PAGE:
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Remodeled Royal Hawaiian Center features new Super Sky skylights
August 30, 2017 - Windows & Exterior Walls
Concluding its multi-year, multi-building renovation, The Royal Hawaiian Center in Waikiki revitalizes and reestablishes itself as a premier shopping and entertainment destination. With more than 110 shops and restaurants in three four-story buildings, the 310,000-square-foot Center is one of Hawaii's largest shopping malls. The six-acre retail campus connects to the Sheraton Waikiki and Royal Hawaiian Hotel, just minutes from Waikiki Beach.
The Center's refreshed exterior seamlessly blends with its lush surroundings, including an added green gathering space for entertainment and cultural programming. On Buildings A and C, designed by Architects Hawaii Ltd. (AHL), skylight systems by Super Sky Products Enterprises, LLC showcase natural light and views. Linetec painted the skylight's aluminum framing members in a durable, 70 percent PVDF resin-based coating to protecting against the intense sunlight, heavy rains, high humidity and salt spray.
Improving on the past
Owned by RHC Property Holdings LLC, The Royal Hawaiian Center opened in 1979. Designed in the Brutalist Modern style of the time, heavy concrete exterior walls defined the structure with little embellishment or connection to the environment or the community. The Center stands upon a parcel of land known as Helumoa, once home to Hawaiian royalty.
After years of increasing vacancy and declining visitors, the first phase of the $115 million renovation and expansion began in 2005. Callison Companies (now, CallisonRTKL, a design consultancy of Arcadis) is credited for this initial step in transforming what was once a dark, outdated shopping center into a vibrant, lifestyle-oriented retail and entertainment community. The heavy walls were replaced by open, modern façades and native landscaping.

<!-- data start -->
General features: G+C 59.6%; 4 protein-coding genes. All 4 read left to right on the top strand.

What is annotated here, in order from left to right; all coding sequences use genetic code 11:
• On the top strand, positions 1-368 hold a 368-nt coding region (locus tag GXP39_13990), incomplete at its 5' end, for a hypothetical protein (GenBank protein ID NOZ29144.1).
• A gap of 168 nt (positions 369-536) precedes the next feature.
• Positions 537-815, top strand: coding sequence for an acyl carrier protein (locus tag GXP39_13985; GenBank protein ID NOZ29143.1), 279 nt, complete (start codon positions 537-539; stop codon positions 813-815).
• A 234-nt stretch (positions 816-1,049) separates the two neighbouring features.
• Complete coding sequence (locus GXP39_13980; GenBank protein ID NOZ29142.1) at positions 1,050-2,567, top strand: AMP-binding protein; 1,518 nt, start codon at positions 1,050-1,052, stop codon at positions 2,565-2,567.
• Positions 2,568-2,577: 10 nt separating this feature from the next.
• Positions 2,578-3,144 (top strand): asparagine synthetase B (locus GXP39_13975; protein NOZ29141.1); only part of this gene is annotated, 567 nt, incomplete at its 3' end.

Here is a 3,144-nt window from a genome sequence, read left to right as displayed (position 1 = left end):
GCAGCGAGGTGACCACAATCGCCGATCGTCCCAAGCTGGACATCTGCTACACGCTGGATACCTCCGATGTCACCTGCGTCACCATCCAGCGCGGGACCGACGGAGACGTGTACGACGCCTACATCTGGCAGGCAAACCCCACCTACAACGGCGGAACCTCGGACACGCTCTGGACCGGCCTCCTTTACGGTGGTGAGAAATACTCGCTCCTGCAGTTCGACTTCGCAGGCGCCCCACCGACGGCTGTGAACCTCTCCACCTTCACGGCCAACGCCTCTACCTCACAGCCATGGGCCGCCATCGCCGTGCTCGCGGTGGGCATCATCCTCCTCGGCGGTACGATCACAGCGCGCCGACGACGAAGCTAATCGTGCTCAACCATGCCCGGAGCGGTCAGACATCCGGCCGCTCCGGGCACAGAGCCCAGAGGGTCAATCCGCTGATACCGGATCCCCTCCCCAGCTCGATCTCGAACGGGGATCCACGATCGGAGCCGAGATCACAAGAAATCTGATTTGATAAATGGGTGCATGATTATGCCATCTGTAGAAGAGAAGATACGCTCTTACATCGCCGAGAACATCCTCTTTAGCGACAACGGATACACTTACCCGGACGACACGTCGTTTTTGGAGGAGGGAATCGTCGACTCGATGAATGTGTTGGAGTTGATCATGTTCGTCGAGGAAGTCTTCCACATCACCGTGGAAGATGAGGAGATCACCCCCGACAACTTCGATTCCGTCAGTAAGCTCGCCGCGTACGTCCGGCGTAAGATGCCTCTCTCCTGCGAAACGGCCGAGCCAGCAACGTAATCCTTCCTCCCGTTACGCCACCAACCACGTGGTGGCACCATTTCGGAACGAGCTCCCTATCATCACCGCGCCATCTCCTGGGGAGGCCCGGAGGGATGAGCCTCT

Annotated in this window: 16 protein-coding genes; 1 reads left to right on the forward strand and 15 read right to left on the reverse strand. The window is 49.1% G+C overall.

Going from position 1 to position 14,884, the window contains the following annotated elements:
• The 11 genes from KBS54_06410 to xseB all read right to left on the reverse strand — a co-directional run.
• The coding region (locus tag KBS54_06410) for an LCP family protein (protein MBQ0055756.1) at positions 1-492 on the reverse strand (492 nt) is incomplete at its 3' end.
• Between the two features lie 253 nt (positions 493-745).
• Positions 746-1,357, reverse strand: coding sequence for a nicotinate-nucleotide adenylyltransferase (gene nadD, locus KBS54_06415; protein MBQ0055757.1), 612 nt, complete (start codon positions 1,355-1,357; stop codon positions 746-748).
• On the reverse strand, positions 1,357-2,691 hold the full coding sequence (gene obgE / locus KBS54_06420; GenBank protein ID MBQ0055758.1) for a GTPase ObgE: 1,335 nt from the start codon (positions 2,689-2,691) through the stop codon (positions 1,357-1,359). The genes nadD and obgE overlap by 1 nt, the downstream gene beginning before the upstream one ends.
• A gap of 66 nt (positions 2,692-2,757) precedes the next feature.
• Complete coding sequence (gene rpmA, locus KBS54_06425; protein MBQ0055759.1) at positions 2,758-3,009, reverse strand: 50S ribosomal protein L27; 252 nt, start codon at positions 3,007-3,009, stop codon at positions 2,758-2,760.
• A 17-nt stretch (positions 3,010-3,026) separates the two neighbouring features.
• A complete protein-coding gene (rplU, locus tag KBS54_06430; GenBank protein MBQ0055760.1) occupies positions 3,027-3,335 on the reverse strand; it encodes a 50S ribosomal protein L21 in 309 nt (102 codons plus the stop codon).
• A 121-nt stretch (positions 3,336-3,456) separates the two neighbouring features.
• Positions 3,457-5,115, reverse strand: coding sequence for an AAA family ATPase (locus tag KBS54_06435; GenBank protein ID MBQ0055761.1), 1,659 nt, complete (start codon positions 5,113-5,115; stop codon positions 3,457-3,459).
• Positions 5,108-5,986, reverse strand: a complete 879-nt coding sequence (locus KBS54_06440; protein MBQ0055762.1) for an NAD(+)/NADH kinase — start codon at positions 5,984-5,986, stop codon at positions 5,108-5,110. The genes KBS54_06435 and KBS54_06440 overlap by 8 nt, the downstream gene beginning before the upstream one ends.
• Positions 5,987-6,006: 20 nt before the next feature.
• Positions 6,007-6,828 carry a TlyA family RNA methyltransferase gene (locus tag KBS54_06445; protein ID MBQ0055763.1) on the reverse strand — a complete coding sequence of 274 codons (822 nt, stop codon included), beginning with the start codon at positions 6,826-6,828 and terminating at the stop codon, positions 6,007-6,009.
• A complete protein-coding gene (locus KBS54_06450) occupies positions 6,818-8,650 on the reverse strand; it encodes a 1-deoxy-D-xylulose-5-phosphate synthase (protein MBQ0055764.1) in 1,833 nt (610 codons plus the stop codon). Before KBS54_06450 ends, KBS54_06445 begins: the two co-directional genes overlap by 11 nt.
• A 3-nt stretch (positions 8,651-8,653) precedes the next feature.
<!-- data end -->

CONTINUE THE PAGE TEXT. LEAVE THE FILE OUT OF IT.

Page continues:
AHL also contributed its expertise in Hawaiian cultural sensitivity in the architecture, permit processing and expediting services, and construction administration of the Center's renovation. According to AHL, "This new design conveys a Hawaiian sense of place that is consistent with the City and County of Honolulu's Waikiki Special Design District guidelines. It incorporates historical, cultural, and educational features consistent with the goal of Kamehameha Schools to perpetuate all things Hawaiian. In addition, visual and pedestrian linkages with the adjoining Sheraton Waikiki and Royal Hawaiian hotels are improved to create an integrated resort destination."
Transforming for the future
Contributing to the destination's open, welcoming space, installation of a 50-by-100-foot single-slope glazing system by Super Sky is concluding this summer on Building A. General contractor Swinerton Builders is overseeing this portion of the renovation project.
The skylight system on Building A uses View Dynamic Glass, an electrochromic architectural glass that intelligently transitions through multiple tint states to control the sun's energy for optimum natural light and thermal comfort. Extending these advantages in the skylight's aluminum framing, Linetec provided "Dove Gray" color painted finishes for resiliency under the Hawaiian sun.
photo by William Lemke, courtesy of Super Sky Products Enterprises, LLC Earlier in the Center's phased renovation, Linetec's in-house blending laboratory custom-matched and formulated a "Charlie Brown" color for Super Sky's 20-by-20-foot pyramid canopy glazing system on Building C. Installation of this laminated-glass skylight was completed in 2014 by Alii Glass & Metal, Inc., working with general contractor JW, Inc.